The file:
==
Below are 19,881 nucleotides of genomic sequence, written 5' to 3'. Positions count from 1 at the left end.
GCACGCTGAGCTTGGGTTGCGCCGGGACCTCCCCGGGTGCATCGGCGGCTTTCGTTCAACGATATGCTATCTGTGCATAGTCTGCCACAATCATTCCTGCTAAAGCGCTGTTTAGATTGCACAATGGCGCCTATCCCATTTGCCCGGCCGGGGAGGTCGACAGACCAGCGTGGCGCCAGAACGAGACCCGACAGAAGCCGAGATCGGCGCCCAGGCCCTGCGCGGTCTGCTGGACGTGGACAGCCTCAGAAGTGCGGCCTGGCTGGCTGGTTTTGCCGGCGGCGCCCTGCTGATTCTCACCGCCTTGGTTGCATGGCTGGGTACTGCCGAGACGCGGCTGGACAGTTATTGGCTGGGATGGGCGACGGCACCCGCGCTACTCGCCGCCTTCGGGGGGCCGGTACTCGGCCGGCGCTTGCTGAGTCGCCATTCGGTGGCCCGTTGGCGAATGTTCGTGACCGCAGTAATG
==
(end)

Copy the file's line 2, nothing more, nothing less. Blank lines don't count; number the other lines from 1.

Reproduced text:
GCACGCTGAGCTTGGGTTGCGCCGGGACCTCCCCGGGTGCATCGGCGGCTTTCGTTCAACGATATGCTATCTGTGCATAGTCTGCCACAATCATTCCTGCTAAAGCGCTGTTTAGATTGCACAATGGCGCCTATCCCATTTGCCCGGCCGGGGAGGTCGACAGACCAGCGTGGCGCCAGAACGAGACCCGACAGAAGCCGAGATCGGCGCCCAGGCCCTGCGCGGTCTGCTGGACGTGGACAGCCTCAGAAGTGCGGCCTGGCTGGCTGGTTTTGCCGGCGGCGCCCTGCTGATTCTCACCGCCTTGGTTGCATGGCTGGGTACTGCCGAGACGCGGCTGGACAGTTATTGGCTGGGATGGGCGACGGCACCCGCGCTACTCGCCGCCTTCGGGGGGCCGGTACTCGGCCGGCGCTTGCTGAGTCGCCATTCGGTGGCCCGTTGGCGAATGTTCGTGACCGCAGTAATG